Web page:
Monday, August 3, 2020

Environmental Justice on the Navy Yard

    Environmental justice is defined as the right for equal resources no matter what race, ethnicity, income, or housing location. The OEJ, (Office of Environmental Justice) has done many strides to improve the wellbeing of many. They work in order to provide financial and technical help at local, state, and federal levels. They seek partnerships with other organizations and businesses in order to help people achieve protection from environmental and health hazards. During 2020, they have been working to bring resources to tribes and indigenous people in the area as they are under-recognized through EPA's decision-making processes. This especially caught my attention because, throughout history, indigenous people and tribes have been mistreated to the verge of extinction, now as times are changing, they are working to correct history. 
    One part of the environmental injustice that I focused on this week is food inequality. Depending on the neighborhood a person lives in, they will have more or less access to fresh and nutritious foods. Wealthier neighborhoods will have healthier, cheaper, and more of a variety of options in their grocery stores versus less well off neighborhoods which will suffer from food deserts. Food deserts are urban areas where it is difficult to buy affordable or good quality food. Massachusetts is one of the most economically segregated states in America, low-income neighborhoods such as Mattapan, Dorchester, and Roxbury are among the areas that suffer from environmental injustice and suffer more than areas such as Seaport. Areas such as Mattapan are examples of neighborhoods that suffer from food deserts where instead of grocery stores such as whole food, there are filled with corner stores and fast-food restaurants such as Mcdonalds. Not only are the choices unhealthier and less accessible, but the prices at a corner store are also hiked up compared to prices in areas such as seaport. Without access to fresher food options at a reasonable price, people are more likely to choose the cheaper, but unhealthier options which can lead to various healthcare problems such as diabetes, obesity, and undernourishment. Anyone has the ability to help out at food pantries such as the Greater Boston Food Bank, Lovin' Spoonfuls, and much more, through volunteering or contributing to the pantries more people will get the nutrition that they deserve. As a resident of Boston, everyone should care not only because of our cities reputation, but also to protect the wellbeing of the people around us. Without everyone doing their part, people will continue to be stuck in the cycle of environmental justice without a way out.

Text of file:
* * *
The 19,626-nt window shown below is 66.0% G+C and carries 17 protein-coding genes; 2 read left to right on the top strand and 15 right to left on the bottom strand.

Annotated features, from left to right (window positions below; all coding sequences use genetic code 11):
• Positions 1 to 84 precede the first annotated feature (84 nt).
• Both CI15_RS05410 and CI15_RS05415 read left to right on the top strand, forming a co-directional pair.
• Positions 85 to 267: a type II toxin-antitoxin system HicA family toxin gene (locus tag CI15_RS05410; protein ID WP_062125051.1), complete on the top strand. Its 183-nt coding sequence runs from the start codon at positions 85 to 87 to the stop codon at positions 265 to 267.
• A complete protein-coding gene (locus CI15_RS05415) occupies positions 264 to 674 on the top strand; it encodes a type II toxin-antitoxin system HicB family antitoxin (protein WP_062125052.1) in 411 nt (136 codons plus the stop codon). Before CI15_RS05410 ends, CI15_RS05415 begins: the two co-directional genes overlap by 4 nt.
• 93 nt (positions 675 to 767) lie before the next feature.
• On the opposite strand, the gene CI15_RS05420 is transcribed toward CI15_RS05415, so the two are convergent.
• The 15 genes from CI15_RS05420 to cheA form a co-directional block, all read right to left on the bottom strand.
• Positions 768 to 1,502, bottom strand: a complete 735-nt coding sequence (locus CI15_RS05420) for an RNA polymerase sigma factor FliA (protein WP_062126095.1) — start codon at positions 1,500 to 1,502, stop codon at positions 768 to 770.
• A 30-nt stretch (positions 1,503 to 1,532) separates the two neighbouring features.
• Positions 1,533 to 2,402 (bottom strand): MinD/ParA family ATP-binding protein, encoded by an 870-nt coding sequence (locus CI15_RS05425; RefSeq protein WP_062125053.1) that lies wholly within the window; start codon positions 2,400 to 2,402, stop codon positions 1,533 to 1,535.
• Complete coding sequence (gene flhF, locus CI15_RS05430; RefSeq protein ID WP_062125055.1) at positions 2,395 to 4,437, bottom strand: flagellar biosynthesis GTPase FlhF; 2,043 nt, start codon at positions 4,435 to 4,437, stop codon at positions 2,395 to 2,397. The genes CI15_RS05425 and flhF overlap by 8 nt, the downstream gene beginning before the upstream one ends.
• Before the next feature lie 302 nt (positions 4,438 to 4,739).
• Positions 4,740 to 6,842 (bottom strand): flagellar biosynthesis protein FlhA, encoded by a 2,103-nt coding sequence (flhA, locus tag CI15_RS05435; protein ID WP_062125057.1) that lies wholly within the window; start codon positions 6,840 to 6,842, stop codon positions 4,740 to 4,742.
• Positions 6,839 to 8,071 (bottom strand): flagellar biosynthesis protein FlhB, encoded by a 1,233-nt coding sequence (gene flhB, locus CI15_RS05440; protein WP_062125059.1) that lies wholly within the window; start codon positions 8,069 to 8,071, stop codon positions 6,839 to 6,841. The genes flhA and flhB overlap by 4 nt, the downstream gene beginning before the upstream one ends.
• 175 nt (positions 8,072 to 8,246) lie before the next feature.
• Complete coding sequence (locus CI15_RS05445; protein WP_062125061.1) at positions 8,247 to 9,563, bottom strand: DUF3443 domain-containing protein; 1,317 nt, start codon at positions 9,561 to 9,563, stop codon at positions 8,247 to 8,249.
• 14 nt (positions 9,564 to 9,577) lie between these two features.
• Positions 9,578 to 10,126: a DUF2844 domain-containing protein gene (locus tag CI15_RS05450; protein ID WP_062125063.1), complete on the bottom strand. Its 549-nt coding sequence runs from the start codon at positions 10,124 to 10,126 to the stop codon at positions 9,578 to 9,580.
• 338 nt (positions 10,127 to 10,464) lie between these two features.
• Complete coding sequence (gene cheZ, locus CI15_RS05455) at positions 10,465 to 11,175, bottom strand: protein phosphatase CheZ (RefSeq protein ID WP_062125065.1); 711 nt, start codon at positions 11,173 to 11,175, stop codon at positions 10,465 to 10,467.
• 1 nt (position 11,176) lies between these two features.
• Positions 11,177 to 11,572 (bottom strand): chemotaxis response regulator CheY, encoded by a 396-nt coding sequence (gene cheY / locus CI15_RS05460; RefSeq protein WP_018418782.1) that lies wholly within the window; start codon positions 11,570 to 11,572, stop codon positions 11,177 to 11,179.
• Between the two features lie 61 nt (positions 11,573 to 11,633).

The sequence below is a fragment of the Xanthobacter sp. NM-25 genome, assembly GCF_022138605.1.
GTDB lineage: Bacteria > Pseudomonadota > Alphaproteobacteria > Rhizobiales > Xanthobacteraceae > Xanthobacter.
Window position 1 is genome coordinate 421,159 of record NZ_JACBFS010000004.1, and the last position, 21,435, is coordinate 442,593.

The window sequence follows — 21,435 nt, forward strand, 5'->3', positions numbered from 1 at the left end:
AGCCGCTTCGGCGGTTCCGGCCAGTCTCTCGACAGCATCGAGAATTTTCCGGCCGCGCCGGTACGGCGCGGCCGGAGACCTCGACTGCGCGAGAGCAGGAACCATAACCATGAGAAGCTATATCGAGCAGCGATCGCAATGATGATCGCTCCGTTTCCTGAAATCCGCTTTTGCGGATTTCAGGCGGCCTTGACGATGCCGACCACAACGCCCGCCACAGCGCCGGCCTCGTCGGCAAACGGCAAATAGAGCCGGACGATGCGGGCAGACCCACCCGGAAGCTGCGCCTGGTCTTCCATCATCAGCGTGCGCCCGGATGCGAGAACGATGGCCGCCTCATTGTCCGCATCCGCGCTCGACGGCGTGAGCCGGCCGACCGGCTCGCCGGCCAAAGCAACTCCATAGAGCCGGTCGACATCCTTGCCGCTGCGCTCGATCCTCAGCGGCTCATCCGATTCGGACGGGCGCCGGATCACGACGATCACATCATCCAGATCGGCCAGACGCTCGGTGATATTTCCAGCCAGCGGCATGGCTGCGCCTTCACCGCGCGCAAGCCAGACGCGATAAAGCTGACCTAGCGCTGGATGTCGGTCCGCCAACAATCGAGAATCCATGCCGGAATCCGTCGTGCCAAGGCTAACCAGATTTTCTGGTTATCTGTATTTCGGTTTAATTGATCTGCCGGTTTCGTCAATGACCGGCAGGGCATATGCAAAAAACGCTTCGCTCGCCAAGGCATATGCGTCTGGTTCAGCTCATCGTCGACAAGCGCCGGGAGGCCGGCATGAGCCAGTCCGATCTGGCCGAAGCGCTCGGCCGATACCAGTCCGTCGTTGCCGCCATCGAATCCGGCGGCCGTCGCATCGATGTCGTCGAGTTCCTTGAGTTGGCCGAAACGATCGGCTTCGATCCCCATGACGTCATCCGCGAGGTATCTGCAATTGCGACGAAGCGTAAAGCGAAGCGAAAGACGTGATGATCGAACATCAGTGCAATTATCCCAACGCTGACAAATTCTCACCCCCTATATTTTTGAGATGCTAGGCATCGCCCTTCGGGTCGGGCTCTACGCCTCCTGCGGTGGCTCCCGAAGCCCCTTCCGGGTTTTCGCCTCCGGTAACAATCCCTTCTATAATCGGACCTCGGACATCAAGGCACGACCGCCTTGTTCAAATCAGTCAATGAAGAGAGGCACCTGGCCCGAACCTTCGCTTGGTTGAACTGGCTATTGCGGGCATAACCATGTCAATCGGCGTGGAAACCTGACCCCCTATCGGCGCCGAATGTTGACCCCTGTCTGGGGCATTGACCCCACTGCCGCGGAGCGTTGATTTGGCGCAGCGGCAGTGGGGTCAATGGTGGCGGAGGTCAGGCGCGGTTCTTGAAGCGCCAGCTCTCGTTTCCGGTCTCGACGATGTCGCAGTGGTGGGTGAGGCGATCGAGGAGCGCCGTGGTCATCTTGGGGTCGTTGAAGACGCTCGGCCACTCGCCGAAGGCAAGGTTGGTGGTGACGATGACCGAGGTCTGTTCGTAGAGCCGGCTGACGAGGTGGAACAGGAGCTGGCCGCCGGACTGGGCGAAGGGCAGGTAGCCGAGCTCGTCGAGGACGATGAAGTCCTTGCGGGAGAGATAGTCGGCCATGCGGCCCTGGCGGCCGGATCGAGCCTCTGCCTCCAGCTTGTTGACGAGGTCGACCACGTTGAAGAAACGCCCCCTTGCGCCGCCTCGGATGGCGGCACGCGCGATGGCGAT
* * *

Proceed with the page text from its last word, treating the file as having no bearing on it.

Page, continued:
Areas in Massachusetts that suffer from food Inequality.

                                            Varying prices in Boston depending on income.

Sea you later,

“EJ 2020 Priority Areas.” EPA, Environmental Protection Agency, 2 Aug. 2019,

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